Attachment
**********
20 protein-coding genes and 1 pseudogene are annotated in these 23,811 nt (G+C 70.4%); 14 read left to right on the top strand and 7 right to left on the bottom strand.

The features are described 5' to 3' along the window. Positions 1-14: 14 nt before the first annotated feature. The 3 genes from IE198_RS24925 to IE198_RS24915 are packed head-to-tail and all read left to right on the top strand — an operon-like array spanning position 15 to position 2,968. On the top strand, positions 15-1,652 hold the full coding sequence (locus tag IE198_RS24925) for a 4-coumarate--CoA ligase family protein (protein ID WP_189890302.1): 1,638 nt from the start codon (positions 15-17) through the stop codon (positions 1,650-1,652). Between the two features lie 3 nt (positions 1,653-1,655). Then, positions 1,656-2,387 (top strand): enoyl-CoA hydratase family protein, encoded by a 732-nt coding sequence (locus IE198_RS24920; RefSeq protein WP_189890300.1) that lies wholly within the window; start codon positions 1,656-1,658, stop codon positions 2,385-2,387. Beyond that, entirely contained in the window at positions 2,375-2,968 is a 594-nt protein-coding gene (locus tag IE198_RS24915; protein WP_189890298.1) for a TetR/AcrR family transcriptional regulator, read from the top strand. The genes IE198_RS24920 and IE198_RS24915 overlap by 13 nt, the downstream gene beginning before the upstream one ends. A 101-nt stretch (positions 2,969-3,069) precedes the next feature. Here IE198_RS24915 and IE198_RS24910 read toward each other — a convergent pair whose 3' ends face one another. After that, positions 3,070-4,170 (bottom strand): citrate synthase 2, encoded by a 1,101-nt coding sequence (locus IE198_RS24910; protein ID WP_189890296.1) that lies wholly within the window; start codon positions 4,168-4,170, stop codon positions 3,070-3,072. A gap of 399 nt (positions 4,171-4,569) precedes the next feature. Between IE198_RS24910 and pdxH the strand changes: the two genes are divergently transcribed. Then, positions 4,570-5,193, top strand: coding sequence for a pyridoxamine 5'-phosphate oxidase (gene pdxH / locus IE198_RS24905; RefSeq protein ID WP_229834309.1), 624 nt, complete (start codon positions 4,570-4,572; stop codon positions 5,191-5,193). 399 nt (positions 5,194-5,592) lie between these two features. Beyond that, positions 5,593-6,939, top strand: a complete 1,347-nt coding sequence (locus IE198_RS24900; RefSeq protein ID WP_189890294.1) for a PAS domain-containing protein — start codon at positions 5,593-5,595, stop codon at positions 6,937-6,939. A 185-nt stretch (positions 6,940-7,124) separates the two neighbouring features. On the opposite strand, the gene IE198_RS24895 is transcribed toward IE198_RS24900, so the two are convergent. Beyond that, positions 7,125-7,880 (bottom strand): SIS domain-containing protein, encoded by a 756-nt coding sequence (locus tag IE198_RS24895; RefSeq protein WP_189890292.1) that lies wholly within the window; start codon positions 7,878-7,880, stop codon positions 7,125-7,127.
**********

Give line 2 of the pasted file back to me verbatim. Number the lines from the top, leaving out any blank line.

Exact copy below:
The features are described 5' to 3' along the window. Positions 1-14: 14 nt before the first annotated feature. The 3 genes from IE198_RS24925 to IE198_RS24915 are packed head-to-tail and all read left to right on the top strand — an operon-like array spanning position 15 to position 2,968. On the top strand, positions 15-1,652 hold the full coding sequence (locus tag IE198_RS24925) for a 4-coumarate--CoA ligase family protein (protein ID WP_189890302.1): 1,638 nt from the start codon (positions 15-17) through the stop codon (positions 1,650-1,652). Between the two features lie 3 nt (positions 1,653-1,655). Then, positions 1,656-2,387 (top strand): enoyl-CoA hydratase family protein, encoded by a 732-nt coding sequence (locus IE198_RS24920; RefSeq protein WP_189890300.1) that lies wholly within the window; start codon positions 1,656-1,658, stop codon positions 2,385-2,387. Beyond that, entirely contained in the window at positions 2,375-2,968 is a 594-nt protein-coding gene (locus tag IE198_RS24915; protein WP_189890298.1) for a TetR/AcrR family transcriptional regulator, read from the top strand. The genes IE198_RS24920 and IE198_RS24915 overlap by 13 nt, the downstream gene beginning before the upstream one ends. A 101-nt stretch (positions 2,969-3,069) precedes the next feature. Here IE198_RS24915 and IE198_RS24910 read toward each other — a convergent pair whose 3' ends face one another. After that, positions 3,070-4,170 (bottom strand): citrate synthase 2, encoded by a 1,101-nt coding sequence (locus IE198_RS24910; protein ID WP_189890296.1) that lies wholly within the window; start codon positions 4,168-4,170, stop codon positions 3,070-3,072. A gap of 399 nt (positions 4,171-4,569) precedes the next feature. Between IE198_RS24910 and pdxH the strand changes: the two genes are divergently transcribed. Then, positions 4,570-5,193, top strand: coding sequence for a pyridoxamine 5'-phosphate oxidase (gene pdxH / locus IE198_RS24905; RefSeq protein ID WP_229834309.1), 624 nt, complete (start codon positions 4,570-4,572; stop codon positions 5,191-5,193). 399 nt (positions 5,194-5,592) lie between these two features. Beyond that, positions 5,593-6,939, top strand: a complete 1,347-nt coding sequence (locus IE198_RS24900; RefSeq protein ID WP_189890294.1) for a PAS domain-containing protein — start codon at positions 5,593-5,595, stop codon at positions 6,937-6,939. A 185-nt stretch (positions 6,940-7,124) separates the two neighbouring features. On the opposite strand, the gene IE198_RS24895 is transcribed toward IE198_RS24900, so the two are convergent. Beyond that, positions 7,125-7,880 (bottom strand): SIS domain-containing protein, encoded by a 756-nt coding sequence (locus tag IE198_RS24895; RefSeq protein WP_189890292.1) that lies wholly within the window; start codon positions 7,878-7,880, stop codon positions 7,125-7,127.